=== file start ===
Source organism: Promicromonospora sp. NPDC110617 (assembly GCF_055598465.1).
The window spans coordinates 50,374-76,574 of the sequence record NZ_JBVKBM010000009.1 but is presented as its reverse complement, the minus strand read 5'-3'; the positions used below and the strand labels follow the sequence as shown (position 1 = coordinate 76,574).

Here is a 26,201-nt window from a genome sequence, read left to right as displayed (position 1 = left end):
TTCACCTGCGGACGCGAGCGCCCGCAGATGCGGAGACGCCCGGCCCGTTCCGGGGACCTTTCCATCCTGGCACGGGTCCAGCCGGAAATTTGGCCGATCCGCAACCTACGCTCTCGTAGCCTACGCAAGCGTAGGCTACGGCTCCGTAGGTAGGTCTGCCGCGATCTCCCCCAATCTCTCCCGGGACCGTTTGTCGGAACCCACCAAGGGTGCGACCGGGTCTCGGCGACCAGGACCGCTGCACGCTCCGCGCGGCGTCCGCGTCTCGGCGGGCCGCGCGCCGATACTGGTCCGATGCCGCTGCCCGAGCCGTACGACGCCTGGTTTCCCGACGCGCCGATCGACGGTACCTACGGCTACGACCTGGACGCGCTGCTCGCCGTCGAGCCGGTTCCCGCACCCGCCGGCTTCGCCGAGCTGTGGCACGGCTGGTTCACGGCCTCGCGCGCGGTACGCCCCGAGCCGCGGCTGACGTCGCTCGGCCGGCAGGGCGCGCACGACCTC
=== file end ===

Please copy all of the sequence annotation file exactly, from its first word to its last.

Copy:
Source organism: Promicromonospora sp. NPDC110617 (assembly GCF_055598465.1).
The window spans coordinates 50,374-76,574 of the sequence record NZ_JBVKBM010000009.1 but is presented as its reverse complement, the minus strand read 5'-3'; the positions used below and the strand labels follow the sequence as shown (position 1 = coordinate 76,574).

Here is a 26,201-nt window from a genome sequence, read left to right as displayed (position 1 = left end):
TTCACCTGCGGACGCGAGCGCCCGCAGATGCGGAGACGCCCGGCCCGTTCCGGGGACCTTTCCATCCTGGCACGGGTCCAGCCGGAAATTTGGCCGATCCGCAACCTACGCTCTCGTAGCCTACGCAAGCGTAGGCTACGGCTCCGTAGGTAGGTCTGCCGCGATCTCCCCCAATCTCTCCCGGGACCGTTTGTCGGAACCCACCAAGGGTGCGACCGGGTCTCGGCGACCAGGACCGCTGCACGCTCCGCGCGGCGTCCGCGTCTCGGCGGGCCGCGCGCCGATACTGGTCCGATGCCGCTGCCCGAGCCGTACGACGCCTGGTTTCCCGACGCGCCGATCGACGGTACCTACGGCTACGACCTGGACGCGCTGCTCGCCGTCGAGCCGGTTCCCGCACCCGCCGGCTTCGCCGAGCTGTGGCACGGCTGGTTCACGGCCTCGCGCGCGGTACGCCCCGAGCCGCGGCTGACGTCGCTCGGCCGGCAGGGCGCGCACGACCTC